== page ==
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Pet Food Has a Big Carbon Footprint. Insects Can Fix That

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Americans have a lot of pets—and those pets eat a lot of meat, with massive implications for the climate.

To shrink the carbon footprint of our furry companions, brands like Jiminy’s and Lovebug want to swap animal protein for insects.

“Our dogs eat the same thing every day. Swap it with a sustainable alternative, and you basically get all of their eating occasions,” Jiminy’s CEO Anne Carlson told Adweek. “You can have massive impact with each and every dog that you convert.”

Between 1988 and 2022, the percentage of U.S. households with a pet jumped from 58% to 70%, per the American Pet Products Association. A nation comprised only of American pets would rank fifth globally when it comes to meat consumption, according to a UCLA study from 2017. It also found that pet food accounts for up to 30% of the U.S.’s total meat-related environmental impact.

Reducing climate impact was the impetus behind the creation of both Jiminy’s, the dog food brand that Carlson founded in 2016, and Mars-owned Lovebug, the insect-based cat food founded by Futerra’s Solitaire Townsend in 2021.

Jiminy’s treats generate 7.4 times less greenhouse gas emissions when compared to beef and 2.3 times less emissions than chicken, according to estimates from environmental consultancy Carbon Credit Capital. But the sustainability message isn’t what wins most pet parents over.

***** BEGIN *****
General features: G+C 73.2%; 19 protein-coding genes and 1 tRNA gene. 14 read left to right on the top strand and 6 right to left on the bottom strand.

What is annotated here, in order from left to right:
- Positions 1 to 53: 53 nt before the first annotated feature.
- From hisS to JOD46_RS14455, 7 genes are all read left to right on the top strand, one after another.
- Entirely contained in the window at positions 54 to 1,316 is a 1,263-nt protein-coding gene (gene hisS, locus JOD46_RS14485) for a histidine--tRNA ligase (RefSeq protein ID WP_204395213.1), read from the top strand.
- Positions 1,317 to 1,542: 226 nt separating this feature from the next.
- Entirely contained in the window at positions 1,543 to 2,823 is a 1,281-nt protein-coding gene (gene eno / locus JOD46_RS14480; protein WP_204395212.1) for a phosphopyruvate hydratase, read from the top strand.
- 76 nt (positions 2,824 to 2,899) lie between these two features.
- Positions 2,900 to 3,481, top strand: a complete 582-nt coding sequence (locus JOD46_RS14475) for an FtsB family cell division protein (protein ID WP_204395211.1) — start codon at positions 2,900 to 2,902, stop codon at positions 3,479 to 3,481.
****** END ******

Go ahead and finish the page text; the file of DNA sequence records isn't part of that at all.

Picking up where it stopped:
A majority of pet owners (70%) say they want their pet food purchases to be sustainable, according to a new Adweek-Morning Consult survey. But those same shoppers are increasingly viewing their pets as family members that require “human-grade” pet food rather than traditional kibble. An even higher percentage of pet owners (79%) want to feed their dogs and cats food made of fresh ingredients.

The road to pet parents’ hearts

When Lovebug launched in 2021 after 10 years of experimentation and research, Futerra tested numerous brand messages related to sustainability. But given the firm’s expertise in sustainability-related marketing, Townsend didn’t expect the climate benefit alone to sway shoppers. It had to highlight its “functional, emotional, social benefits; not just sustainability benefits,” she said.

Still, there were clear lessons from the early days of Lovebug. One of the most successful ads featured cartoon bugs crawling around the screen, instructing viewers to show it to their cats, who would then swat at the bugs. The ad doubled as a game for cats.

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